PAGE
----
The winner of the Victorian Society’s 2017 Birmingham & West Midlands Conservation Award has been named as the former Green Lane Public Library and Baths, now the Green Lane Masjid and Community Centre.
Those familiar with the area of Small Heath in south-east Birmingham will no doubt immediately recognise the striking terracotta clock tower of the former Green Lane Public Library and Baths, though perhaps more in its former derelict state with foliage creeping out from the barely visible clock face. This year an ambitious restoration project going back over 40 years has finally restored the building, with the Victorian exteriors repaired and the interiors transformed from bathhouse and library to Masjid and Community Centre.
Originally built as a Public Library building in 1893, a suite of First and Second Class Plunge Pools, Washing Baths and a Manager’s flat opened in 1902. The red brick and terracotta style building was designed by the relatively unknown Birmingham architect Henry Martin and was listed as Grade II in 1982.
Sadly, the City Council closed the buildings in 1976 and as they were not appropriately secured they were quickly stripped by scrap metal merchants and left to fall into a derelict state. Just three years later the site was purchased by the Markazi Jamiat Ahle-Hadith, a voluntary not-for-profit Islamic organisation, to be transformed into a community centre mosque for the local Muslim community.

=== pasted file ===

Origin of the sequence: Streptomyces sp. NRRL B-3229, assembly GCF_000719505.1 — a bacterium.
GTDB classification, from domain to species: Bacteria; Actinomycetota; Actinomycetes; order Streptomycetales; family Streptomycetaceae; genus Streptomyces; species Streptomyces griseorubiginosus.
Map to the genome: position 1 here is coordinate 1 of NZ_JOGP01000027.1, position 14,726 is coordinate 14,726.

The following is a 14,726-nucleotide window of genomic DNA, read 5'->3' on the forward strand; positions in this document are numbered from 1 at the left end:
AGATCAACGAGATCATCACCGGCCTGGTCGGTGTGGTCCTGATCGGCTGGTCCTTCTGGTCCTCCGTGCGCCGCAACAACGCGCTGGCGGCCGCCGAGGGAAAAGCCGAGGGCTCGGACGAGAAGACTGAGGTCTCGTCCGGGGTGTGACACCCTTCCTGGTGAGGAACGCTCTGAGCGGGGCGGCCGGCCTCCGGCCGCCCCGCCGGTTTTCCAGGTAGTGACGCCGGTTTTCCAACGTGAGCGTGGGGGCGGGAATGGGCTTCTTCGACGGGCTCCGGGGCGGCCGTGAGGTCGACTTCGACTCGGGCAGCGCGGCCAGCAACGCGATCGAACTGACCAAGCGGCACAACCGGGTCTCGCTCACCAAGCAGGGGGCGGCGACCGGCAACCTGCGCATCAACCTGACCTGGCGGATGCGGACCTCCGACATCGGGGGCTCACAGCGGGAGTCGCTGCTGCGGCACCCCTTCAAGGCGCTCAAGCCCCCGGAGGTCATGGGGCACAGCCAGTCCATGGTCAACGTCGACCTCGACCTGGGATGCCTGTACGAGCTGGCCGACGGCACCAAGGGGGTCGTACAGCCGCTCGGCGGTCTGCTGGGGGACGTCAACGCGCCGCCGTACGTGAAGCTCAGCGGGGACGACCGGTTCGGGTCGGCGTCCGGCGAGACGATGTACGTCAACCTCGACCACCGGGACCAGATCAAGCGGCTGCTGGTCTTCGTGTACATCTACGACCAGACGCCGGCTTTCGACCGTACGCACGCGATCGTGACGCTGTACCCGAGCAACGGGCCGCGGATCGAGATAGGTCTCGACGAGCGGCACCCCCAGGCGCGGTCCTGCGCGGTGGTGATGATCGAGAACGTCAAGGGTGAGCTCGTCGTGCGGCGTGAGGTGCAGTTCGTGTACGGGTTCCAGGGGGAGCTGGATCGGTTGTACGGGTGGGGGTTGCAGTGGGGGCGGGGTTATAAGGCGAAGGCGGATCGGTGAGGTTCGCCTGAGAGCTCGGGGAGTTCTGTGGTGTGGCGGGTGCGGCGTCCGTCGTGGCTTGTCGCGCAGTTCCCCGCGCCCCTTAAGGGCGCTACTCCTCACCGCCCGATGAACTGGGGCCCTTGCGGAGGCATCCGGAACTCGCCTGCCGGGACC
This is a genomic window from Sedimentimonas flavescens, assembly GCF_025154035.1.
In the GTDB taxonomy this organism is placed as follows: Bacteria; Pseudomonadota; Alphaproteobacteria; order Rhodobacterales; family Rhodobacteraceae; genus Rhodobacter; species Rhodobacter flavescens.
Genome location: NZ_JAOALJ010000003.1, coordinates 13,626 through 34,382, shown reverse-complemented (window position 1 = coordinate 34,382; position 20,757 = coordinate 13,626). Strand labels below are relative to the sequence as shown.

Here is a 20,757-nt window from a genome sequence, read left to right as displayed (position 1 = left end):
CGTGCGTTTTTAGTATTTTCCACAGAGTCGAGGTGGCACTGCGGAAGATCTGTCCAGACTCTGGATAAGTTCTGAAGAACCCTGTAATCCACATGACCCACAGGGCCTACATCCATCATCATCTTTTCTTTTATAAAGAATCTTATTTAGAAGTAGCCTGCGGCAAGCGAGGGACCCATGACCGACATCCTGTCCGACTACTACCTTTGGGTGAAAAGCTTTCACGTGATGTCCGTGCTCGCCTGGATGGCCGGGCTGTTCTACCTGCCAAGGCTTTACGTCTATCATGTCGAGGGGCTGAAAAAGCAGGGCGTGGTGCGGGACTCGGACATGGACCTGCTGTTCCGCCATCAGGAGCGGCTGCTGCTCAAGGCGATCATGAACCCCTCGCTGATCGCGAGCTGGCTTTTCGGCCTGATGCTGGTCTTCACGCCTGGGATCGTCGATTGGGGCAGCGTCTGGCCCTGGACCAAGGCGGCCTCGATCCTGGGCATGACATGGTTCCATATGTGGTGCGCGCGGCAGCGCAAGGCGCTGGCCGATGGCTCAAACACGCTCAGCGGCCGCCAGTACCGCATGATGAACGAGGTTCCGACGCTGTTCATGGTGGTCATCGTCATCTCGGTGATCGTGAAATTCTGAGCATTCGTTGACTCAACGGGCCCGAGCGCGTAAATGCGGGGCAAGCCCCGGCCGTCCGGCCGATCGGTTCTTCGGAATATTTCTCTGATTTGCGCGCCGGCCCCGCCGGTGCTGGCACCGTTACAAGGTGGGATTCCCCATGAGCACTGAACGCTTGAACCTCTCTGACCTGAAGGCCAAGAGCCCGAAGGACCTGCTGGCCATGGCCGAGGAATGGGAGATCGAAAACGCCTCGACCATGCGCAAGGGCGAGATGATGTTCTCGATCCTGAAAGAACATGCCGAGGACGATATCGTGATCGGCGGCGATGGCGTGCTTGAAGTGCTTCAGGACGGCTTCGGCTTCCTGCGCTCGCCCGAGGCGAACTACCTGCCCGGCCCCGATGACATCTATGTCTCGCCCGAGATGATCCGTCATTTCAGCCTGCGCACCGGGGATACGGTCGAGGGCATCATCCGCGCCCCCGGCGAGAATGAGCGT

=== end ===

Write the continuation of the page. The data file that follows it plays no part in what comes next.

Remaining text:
Stephen Hartland, Chairman of the Victorian Society Birmingham and West Midlands group, said: “This was such an impressive restoration of a particularly striking local Victorian building, it is highly deserving of this year’s award. It stood out among other applicants in so many ways, but what most impressed the judges was the seamless fusion of the building’s history with its new use as a mosque.
“Islamic architecture normally shuns such naturalistic ornamentation as is present on the building, but its gothic-style exterior was so respected in the restoration process that all the historic fabric has been restored to how it once appeared, only the interiors have been adapted to its new use. It now looks the same today as it did when it was built over 100 years ago, and is back in use as a part of the community.”
Tony Green, CEO of Hortons’ Estate who generously sponsor the Conservation Award, said, ““We are delighted to continue our sponsorship of the Victorian Society’s Conservation Award as we believe that it has an important role to play in encouraging the restoration and re-use of the West Midlands stock of wonderful Victorian buildings. Our congratulations go to the 2017 winner for their persistence over many years which has been rewarded by such a successful outcome judged from both a restoration and community asset perspective.”